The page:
Something occurred to me recently. Thinking about various experiences, mine and those of others I have observed. A recent one, me dating a woman that I am no longer dating, and me counseling a young woman years ago about how to tell a guy she’s not interested.
One of the confusions over the last couple of generations that men experience in dating is this: why is it that women don’t seem to like nice guys? It suddenly hit me that this is entirely the wrong question. It’s not about nice guys, though often that is misconstrued to meaning men who are supplicating or submissive towards women. But here, let’s take it to mean men who are kind, generous, thoughtful–in other words who epitomize what 1st Corinthians living men should be like.
I think what women have failed to understand, perhaps because having total choice in relationships is still relatively recent for them, is that those characteristics merely open the door to possibility. The idea that a man is kind, good, generous, brave and hard working should be enough to win her heart is not enough. See the woman I was going out with last year wanted a man who was really affectionate. She liked the qualities I had as a person, but she wanted to give her affections to someone intensely affectionate. I wasn’t that guy, and would never be that guy unless I was pretending, which I didn’t want to do. It was hard to break up with her because she resisted the idea that things would not somehow work out.
I think that as we have come to a point where marriage in our culture is predominantly for companionship, we need to become wiser about how we court. And so ultimately women in order to be ethical about this need to understand clearly what they want and have a clear understanding of how it can come about.
Not sure that that is likely, so let me address men instead: you need to keep an eye out for what she really wants. If you can’t give it to her happily because you like it too, then don’t, and don’t continue the courtship. If what she really wants is say a fun active outdoor lifestyle and you are more of a museum and glass of red wine guy, then don’t. You get the idea.
Men need to get over the idea that women want a hardworking man with a good heart–those are good things, but I find that women inevitably are looking for some other thing once that door is open. It can literally be anything. In a way you could liken it to this: you like dogs, you want a dog. But you ideally want a dog that suits you well. If you get a totally unsuitable dog, at best you will have an uncomfortable situation you’re never truly happy with–like say if you spend most of the day commuting and working and just want to veg out when you get home, but you’ve got a Springer Spaniel or a German Shepherd or something, going nuts with longing for you to be home and spend time with it, not a good combination. At worst you want to give the dog away, get rid of it. That’s how it is with relationships now.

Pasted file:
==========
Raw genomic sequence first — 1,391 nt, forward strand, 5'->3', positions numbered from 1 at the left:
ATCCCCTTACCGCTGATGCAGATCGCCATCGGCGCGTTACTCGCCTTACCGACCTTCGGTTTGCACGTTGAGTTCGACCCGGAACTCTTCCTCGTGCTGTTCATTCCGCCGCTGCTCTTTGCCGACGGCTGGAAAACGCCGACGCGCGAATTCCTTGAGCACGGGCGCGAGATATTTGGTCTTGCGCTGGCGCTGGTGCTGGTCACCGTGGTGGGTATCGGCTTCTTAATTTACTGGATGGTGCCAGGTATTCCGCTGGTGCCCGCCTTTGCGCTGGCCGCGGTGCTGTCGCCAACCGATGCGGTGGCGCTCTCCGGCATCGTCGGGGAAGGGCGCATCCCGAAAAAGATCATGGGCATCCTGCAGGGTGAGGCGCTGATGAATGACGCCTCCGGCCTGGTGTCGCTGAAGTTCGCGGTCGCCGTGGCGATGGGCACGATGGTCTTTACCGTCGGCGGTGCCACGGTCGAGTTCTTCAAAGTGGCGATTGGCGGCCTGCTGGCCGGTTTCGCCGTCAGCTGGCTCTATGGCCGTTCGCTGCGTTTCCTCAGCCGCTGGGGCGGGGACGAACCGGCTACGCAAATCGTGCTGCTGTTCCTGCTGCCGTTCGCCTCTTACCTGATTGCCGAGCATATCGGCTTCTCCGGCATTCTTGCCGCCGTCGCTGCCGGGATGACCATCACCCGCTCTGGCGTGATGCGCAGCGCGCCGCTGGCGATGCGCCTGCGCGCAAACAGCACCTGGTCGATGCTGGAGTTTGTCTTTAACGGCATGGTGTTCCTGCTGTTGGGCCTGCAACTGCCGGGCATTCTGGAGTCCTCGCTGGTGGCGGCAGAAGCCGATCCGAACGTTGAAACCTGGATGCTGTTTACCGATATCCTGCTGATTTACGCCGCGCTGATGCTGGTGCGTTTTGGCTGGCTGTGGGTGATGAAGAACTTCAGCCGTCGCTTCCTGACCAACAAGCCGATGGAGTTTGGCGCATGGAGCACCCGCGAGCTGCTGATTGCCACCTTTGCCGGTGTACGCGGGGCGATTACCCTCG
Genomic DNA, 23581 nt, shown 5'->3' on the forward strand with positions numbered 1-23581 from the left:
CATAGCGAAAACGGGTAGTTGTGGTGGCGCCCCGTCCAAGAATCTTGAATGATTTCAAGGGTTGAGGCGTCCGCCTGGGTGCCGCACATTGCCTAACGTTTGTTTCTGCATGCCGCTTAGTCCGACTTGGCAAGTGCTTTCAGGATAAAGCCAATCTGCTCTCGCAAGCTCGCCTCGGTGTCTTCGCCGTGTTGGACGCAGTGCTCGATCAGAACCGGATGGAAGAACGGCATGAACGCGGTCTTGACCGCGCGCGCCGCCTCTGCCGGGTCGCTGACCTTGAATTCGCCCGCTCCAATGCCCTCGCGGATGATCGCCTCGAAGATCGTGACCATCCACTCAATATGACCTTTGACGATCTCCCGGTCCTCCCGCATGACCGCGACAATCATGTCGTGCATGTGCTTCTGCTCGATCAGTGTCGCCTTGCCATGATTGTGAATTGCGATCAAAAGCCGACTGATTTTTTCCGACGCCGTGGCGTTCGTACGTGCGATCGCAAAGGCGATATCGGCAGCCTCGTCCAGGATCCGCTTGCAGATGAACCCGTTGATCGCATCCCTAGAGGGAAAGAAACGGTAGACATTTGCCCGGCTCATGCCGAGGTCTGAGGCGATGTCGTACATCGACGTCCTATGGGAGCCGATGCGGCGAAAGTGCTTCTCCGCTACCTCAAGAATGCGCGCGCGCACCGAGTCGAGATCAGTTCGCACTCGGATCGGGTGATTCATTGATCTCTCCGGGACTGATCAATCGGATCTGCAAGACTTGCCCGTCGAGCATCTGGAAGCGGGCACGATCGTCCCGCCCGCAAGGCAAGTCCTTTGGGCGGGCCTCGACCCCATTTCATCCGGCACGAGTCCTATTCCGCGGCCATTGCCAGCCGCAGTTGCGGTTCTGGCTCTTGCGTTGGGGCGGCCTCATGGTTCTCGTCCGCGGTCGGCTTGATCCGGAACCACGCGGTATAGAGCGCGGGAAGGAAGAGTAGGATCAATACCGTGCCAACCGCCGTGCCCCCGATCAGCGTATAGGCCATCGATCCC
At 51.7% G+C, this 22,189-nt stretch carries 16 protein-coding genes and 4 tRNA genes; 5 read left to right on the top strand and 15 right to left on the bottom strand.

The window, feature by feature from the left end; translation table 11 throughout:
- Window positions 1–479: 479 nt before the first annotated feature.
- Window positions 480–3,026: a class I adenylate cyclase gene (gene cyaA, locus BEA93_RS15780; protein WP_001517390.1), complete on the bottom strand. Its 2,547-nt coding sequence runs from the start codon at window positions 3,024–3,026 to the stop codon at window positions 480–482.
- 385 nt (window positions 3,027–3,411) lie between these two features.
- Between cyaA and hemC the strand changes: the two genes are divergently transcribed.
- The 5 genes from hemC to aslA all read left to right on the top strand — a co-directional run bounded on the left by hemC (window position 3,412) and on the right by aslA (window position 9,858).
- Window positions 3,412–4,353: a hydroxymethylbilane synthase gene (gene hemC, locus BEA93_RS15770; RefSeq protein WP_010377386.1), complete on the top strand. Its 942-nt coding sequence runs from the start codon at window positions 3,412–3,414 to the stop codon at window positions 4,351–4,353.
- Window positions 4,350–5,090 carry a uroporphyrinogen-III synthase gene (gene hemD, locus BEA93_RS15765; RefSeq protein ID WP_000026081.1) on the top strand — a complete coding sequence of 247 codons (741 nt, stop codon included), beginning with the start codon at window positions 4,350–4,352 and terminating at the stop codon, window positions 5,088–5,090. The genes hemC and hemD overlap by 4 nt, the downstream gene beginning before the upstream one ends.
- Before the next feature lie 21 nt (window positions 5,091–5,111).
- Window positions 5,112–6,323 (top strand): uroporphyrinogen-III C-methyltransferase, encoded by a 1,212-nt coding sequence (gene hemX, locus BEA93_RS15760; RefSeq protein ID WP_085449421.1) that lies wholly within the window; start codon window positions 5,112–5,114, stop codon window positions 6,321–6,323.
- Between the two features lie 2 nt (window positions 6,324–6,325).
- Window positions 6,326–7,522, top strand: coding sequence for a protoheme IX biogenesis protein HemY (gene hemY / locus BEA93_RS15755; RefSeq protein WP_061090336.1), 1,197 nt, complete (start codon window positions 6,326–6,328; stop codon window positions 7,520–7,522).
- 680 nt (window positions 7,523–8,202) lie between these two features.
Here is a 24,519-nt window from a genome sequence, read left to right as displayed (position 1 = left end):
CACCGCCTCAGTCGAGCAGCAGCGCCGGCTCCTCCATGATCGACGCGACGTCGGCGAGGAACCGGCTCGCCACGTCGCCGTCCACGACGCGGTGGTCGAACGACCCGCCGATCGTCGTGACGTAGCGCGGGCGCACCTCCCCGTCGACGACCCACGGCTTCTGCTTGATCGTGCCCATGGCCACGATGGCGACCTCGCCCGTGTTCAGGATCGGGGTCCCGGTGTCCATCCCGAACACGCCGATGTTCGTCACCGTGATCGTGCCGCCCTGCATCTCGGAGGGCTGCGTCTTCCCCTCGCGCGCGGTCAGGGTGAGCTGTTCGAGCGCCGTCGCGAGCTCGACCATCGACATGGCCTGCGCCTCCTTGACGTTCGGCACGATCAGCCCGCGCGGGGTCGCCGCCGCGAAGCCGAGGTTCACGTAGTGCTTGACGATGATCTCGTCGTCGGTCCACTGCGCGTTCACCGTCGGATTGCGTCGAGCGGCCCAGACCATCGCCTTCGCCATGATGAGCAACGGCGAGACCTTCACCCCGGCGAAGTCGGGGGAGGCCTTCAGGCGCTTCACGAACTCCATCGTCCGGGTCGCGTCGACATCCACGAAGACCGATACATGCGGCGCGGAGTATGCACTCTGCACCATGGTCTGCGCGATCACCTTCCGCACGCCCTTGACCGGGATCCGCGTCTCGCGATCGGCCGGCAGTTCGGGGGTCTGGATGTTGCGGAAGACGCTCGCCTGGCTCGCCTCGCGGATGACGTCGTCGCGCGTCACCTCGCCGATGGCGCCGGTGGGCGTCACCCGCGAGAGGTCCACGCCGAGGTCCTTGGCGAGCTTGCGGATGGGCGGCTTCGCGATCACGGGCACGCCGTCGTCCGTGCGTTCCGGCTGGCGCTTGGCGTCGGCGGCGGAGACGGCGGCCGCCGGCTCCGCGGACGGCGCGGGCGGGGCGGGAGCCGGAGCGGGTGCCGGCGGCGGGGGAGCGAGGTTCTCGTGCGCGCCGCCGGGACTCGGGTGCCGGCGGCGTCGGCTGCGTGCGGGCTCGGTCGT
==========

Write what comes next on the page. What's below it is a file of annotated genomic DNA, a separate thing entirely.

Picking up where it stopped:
So what if you’ve already gotten past this part, you’re married or cohabiting or whatever? What then?
I’d like to offer some of the platitudes that Christian marriage counseling books do, but I can’t and won’t. If you’ve gotten past that then you are in for a difficult and heartbreaking time, perhaps, of it, to whatever degree. You may, as some have, find yourself in a virtually sexless marriage. You may find yourself with someone where you carry a huge amount of the load of parenting or other parts of being a family with little sense of partnership.
The thing is, that’s how it is for God. God yearns for our love, our devotion, our attentiveness, our obedience, because He knows it is what is good. Yet we struggle to give it to Him, or sometimes are barely even aware that we’re supposed to. One of the roots of faith is compassion as Christ had it, as a very smart poster reminded us today. Forget the platitudes–the point is that we are called to be like Christ.
I believe that there are some things that totally cross the line in marriage and for which divorce may be the only remedy. But being unhappy, unfulfilled, lonely…these are heartbreaking situations, but the answer is for your heart and mind to be transformed.
So I think in conclusion that we need to be careful about how we date, as Christians, because we don’t have an easy way out–do we have an easy way out of anything though? We need to be ready to accept the counsel of others that we trust. We need to remember that our faith has to be cared for and nurtured. We need in all things to be surrounded by those who are wise in their understanding of the Gospel, and who are trusted companions as we grow in our faith, and we ourselves need to feed ourselves wisdom and knowledge and understanding so that we continue to grow. Because the only way we can truly have compassion is if we are strong in our faith.